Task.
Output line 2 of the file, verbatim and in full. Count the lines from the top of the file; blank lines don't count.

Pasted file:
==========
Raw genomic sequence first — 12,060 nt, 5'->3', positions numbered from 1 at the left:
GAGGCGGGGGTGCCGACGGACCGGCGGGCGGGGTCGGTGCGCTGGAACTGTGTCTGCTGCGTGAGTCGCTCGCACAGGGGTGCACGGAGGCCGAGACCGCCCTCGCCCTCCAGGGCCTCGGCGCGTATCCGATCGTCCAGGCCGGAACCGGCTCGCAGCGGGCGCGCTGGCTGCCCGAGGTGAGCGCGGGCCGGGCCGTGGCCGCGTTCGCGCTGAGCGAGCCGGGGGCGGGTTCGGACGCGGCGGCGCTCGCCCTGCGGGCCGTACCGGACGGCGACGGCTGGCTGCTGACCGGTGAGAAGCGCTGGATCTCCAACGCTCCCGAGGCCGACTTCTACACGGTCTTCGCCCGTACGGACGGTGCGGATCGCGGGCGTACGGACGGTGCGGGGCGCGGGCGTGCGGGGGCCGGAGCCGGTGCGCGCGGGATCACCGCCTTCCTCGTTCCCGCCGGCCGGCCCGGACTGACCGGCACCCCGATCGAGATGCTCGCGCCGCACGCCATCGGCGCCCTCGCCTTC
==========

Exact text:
GAGGCGGGGGTGCCGACGGACCGGCGGGCGGGGTCGGTGCGCTGGAACTGTGTCTGCTGCGTGAGTCGCTCGCACAGGGGTGCACGGAGGCCGAGACCGCCCTCGCCCTCCAGGGCCTCGGCGCGTATCCGATCGTCCAGGCCGGAACCGGCTCGCAGCGGGCGCGCTGGCTGCCCGAGGTGAGCGCGGGCCGGGCCGTGGCCGCGTTCGCGCTGAGCGAGCCGGGGGCGGGTTCGGACGCGGCGGCGCTCGCCCTGCGGGCCGTACCGGACGGCGACGGCTGGCTGCTGACCGGTGAGAAGCGCTGGATCTCCAACGCTCCCGAGGCCGACTTCTACACGGTCTTCGCCCGTACGGACGGTGCGGATCGCGGGCGTACGGACGGTGCGGGGCGCGGGCGTGCGGGGGCCGGAGCCGGTGCGCGCGGGATCACCGCCTTCCTCGTTCCCGCCGGCCGGCCCGGACTGACCGGCACCCCGATCGAGATGCTCGCGCCGCACGCCATCGGCGCCCTCGCCTTC